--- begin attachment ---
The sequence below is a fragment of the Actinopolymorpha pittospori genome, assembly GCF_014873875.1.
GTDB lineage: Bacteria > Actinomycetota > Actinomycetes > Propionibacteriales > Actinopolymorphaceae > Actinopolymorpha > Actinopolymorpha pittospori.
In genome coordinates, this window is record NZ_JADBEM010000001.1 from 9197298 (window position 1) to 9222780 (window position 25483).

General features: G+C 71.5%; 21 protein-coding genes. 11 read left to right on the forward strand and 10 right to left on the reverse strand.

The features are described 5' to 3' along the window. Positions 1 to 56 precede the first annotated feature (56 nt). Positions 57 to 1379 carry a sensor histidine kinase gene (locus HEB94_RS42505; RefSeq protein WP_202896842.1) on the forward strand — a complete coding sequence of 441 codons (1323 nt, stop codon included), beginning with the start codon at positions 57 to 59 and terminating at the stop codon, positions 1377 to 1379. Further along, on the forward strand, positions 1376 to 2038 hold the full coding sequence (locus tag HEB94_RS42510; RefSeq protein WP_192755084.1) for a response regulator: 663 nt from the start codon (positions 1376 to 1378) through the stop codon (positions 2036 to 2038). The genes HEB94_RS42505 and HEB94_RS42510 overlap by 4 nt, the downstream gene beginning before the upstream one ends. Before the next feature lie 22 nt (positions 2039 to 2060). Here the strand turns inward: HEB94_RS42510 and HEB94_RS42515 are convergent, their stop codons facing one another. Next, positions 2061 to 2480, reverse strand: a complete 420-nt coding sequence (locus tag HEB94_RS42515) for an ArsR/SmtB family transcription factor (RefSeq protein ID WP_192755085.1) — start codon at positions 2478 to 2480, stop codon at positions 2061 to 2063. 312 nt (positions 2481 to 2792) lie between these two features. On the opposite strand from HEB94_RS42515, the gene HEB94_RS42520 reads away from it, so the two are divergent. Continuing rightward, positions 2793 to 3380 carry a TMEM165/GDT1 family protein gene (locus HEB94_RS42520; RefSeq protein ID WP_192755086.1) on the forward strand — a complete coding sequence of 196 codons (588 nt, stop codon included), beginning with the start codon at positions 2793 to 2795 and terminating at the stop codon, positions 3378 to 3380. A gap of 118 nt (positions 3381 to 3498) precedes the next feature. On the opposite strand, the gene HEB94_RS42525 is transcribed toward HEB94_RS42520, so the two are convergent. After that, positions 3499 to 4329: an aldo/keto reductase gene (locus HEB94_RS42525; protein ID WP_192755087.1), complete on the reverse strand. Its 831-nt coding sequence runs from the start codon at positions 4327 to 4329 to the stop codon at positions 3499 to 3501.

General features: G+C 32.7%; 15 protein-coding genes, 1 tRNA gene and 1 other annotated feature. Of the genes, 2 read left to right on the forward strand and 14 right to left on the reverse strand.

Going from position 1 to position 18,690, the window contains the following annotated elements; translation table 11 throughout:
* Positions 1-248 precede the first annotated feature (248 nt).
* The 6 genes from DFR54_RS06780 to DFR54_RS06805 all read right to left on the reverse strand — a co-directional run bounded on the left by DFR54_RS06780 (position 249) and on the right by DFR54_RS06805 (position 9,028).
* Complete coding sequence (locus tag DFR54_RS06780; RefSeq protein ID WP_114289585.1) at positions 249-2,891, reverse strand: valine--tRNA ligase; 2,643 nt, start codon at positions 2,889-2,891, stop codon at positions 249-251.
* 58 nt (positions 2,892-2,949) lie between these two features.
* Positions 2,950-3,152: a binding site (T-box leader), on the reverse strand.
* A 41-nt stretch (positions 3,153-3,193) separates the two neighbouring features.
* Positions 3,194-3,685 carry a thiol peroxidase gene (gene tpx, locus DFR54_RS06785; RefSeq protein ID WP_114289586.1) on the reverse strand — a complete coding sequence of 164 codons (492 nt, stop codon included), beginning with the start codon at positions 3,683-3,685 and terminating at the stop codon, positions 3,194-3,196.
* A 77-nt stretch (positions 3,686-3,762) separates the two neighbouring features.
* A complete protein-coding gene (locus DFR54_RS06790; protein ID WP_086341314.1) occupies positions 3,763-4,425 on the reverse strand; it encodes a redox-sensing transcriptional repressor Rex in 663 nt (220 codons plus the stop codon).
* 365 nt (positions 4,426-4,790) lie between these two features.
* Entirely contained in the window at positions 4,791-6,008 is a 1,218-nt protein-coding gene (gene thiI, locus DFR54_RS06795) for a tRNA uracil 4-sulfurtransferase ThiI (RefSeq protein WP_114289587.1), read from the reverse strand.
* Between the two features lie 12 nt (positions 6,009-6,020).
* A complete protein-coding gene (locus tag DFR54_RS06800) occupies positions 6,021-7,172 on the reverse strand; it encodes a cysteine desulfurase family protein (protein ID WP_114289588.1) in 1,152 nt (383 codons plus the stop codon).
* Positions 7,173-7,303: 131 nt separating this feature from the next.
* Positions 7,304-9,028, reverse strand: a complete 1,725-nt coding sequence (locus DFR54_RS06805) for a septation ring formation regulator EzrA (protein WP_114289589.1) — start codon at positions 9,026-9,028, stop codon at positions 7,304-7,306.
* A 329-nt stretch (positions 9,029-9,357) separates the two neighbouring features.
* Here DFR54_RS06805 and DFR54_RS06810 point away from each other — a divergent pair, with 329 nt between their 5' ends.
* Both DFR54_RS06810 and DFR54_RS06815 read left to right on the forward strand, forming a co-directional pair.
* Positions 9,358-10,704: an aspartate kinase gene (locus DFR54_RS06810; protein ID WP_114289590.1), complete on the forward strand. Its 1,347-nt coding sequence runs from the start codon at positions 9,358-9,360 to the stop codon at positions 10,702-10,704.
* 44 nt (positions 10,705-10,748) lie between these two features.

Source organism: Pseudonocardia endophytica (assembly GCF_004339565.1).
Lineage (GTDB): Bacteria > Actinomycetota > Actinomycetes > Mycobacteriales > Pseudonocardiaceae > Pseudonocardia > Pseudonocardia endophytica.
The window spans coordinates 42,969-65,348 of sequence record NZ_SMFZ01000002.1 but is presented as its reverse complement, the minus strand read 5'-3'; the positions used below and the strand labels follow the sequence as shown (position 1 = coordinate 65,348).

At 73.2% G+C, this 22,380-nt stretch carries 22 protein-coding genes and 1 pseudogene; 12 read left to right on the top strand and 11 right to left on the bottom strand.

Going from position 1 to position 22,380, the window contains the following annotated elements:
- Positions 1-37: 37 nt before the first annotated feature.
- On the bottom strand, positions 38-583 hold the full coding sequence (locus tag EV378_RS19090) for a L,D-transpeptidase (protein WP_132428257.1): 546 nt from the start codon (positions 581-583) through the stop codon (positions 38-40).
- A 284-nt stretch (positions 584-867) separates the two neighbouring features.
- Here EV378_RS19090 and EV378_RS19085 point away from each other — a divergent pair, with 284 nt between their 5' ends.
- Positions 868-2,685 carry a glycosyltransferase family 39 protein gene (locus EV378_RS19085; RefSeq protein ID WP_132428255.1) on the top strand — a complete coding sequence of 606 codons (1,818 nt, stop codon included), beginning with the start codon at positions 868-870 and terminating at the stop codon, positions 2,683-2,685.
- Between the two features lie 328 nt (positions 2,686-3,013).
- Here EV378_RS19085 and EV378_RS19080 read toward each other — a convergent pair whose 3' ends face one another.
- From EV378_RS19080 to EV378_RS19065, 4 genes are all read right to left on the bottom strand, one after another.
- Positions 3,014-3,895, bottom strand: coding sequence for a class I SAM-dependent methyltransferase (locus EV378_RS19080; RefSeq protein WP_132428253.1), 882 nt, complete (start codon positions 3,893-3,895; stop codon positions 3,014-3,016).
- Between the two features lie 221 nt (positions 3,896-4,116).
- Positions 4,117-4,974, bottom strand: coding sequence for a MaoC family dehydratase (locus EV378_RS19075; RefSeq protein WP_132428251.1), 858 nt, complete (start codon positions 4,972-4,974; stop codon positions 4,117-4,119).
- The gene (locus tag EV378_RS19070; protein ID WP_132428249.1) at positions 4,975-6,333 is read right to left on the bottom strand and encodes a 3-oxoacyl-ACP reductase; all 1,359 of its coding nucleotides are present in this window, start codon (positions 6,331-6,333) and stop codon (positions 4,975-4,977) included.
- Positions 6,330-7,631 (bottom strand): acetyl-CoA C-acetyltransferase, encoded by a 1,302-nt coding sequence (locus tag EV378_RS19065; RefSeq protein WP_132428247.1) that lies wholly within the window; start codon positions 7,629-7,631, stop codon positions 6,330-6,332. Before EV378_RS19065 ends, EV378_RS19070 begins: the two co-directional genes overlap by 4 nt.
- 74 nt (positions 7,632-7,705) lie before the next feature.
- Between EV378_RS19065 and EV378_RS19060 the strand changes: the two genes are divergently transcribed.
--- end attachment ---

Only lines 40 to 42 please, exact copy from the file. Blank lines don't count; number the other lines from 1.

- From EV378_RS19080 to EV378_RS19065, 4 genes are all read right to left on the bottom strand, one after another.
- Positions 3,014-3,895, bottom strand: coding sequence for a class I SAM-dependent methyltransferase (locus EV378_RS19080; RefSeq protein WP_132428253.1), 882 nt, complete (start codon positions 3,893-3,895; stop codon positions 3,014-3,016).
- Between the two features lie 221 nt (positions 3,896-4,116).